In Reply The purpose of our review was to provide a broad but succinct overview of perioperative risk assessment and management for general medical readers, and we focused on topics that are supported by data, common in clinical practice, and consistent with current society guideline recommendations.
Symptomatic, severe aortic stenosis was highlighted as a contraindication to noncardiac surgery in our review.1 Aortic stenosis is a complex entity, and paradoxical low-gradient severe aortic stenosis is an emerging phenotype associated with adverse outcomes in nonsurgical cohorts.2 However, data on perioperative outcomes of noncardiac surgery in patients with low-gradient aortic stenosis are limited. In a study evaluating perioperative risks of aortic stenosis in 256 patients, only 35 patients had low-gradient severe aortic stenosis and only 10 patients had the paradoxical low-flow, low-gradient variant.3 The surgical outcomes of these patients have not been reported separately. However, we agree that all patients with a diagnosis of severe aortic stenosis with a valve area less than 1.0 cm2 (regardless of transvalvular gradients) require preoperative expert consultation with a cardiovascular disease specialist prior to noncardiac surgery.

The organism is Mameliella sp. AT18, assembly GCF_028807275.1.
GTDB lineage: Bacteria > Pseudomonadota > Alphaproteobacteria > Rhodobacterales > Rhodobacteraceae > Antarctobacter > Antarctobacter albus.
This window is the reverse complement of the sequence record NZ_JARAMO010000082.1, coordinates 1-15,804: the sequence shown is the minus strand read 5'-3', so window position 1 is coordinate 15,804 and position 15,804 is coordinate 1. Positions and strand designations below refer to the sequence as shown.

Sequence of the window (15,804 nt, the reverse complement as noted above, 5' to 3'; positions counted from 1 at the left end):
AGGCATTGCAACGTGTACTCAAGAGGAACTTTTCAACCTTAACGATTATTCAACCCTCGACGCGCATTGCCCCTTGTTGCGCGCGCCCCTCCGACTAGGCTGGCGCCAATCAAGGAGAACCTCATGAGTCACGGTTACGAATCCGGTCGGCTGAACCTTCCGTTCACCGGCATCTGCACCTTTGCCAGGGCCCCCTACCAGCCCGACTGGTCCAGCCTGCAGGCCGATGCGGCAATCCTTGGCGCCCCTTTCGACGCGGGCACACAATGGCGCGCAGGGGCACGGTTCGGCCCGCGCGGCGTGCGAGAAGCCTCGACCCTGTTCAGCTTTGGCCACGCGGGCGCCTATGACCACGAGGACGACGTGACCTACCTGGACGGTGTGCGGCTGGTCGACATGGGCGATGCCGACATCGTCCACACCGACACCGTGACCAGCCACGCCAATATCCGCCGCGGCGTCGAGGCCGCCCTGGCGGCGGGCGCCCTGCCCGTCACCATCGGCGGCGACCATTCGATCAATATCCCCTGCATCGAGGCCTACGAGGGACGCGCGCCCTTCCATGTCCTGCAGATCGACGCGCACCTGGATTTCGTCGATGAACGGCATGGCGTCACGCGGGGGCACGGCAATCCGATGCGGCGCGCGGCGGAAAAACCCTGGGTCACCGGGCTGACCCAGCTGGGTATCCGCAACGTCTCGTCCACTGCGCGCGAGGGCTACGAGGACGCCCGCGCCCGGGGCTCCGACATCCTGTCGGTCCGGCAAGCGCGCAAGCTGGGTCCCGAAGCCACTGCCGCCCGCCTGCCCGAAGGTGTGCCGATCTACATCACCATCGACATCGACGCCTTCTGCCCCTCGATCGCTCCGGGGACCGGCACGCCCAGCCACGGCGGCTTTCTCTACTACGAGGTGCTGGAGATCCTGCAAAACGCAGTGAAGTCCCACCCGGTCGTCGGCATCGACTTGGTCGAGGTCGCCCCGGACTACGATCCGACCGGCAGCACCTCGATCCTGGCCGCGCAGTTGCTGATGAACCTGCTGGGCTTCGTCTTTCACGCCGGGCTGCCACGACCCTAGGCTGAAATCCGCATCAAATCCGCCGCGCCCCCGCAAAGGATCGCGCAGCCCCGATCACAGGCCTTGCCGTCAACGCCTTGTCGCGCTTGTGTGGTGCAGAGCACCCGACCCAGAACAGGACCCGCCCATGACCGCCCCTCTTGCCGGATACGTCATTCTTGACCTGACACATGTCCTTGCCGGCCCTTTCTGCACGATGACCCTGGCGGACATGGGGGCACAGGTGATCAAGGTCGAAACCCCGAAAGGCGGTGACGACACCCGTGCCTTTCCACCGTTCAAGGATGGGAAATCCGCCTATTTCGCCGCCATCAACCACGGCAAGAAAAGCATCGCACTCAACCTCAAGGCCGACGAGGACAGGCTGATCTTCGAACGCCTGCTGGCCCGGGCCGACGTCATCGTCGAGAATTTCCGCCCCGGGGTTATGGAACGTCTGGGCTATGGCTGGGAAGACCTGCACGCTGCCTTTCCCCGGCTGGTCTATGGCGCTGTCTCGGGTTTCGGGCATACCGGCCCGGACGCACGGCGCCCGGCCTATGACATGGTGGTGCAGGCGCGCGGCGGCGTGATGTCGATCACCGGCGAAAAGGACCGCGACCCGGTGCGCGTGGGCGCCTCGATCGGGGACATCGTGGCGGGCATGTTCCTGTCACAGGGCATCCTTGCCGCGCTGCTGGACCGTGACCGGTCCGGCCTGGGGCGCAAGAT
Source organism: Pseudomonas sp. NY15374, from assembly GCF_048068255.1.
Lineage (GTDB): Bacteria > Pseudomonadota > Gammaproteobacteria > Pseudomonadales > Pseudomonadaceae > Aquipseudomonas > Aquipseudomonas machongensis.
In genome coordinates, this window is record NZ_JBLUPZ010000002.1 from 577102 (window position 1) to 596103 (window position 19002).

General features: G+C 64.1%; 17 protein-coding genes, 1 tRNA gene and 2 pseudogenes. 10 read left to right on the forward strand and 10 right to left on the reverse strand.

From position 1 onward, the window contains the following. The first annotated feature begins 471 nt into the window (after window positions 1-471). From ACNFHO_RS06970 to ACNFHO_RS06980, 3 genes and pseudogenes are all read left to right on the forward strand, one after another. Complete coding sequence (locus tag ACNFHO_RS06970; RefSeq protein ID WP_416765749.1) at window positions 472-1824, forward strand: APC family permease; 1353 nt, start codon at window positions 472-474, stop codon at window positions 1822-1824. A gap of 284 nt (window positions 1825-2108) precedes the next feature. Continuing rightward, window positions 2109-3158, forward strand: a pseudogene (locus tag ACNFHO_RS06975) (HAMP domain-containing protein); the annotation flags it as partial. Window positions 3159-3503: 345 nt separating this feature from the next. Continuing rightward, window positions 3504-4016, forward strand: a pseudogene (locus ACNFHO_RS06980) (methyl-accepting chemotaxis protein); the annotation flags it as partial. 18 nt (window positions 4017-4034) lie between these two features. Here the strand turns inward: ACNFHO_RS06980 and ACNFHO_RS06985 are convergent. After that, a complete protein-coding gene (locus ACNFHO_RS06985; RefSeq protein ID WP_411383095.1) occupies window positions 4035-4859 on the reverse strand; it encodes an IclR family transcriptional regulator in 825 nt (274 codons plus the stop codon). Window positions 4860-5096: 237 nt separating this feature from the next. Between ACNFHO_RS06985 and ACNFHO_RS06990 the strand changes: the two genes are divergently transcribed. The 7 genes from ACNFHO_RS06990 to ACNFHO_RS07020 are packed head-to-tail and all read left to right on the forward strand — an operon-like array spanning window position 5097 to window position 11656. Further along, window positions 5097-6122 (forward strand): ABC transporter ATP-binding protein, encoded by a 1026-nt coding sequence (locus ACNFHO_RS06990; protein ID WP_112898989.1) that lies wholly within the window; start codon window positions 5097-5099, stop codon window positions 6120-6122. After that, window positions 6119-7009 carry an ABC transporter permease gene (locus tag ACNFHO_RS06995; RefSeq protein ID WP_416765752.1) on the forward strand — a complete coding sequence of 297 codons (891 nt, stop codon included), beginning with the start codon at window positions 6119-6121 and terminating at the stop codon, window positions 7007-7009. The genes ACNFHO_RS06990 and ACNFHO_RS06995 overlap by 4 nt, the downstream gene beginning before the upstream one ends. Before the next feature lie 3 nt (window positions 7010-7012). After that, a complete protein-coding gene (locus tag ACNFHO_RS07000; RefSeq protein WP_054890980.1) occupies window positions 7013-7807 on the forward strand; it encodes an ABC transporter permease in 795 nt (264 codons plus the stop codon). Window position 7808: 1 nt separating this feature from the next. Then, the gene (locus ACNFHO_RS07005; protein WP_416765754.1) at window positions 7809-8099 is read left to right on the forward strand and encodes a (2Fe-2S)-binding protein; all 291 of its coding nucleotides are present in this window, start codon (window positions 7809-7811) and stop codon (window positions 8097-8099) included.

Smilowitz NR, Berger JS. Cardiovascular Risk Assessment for Noncardiac Surgery—Reply. JAMA. 2020;324(20):2106–2107. doi:10.1001/jama.2020.19416
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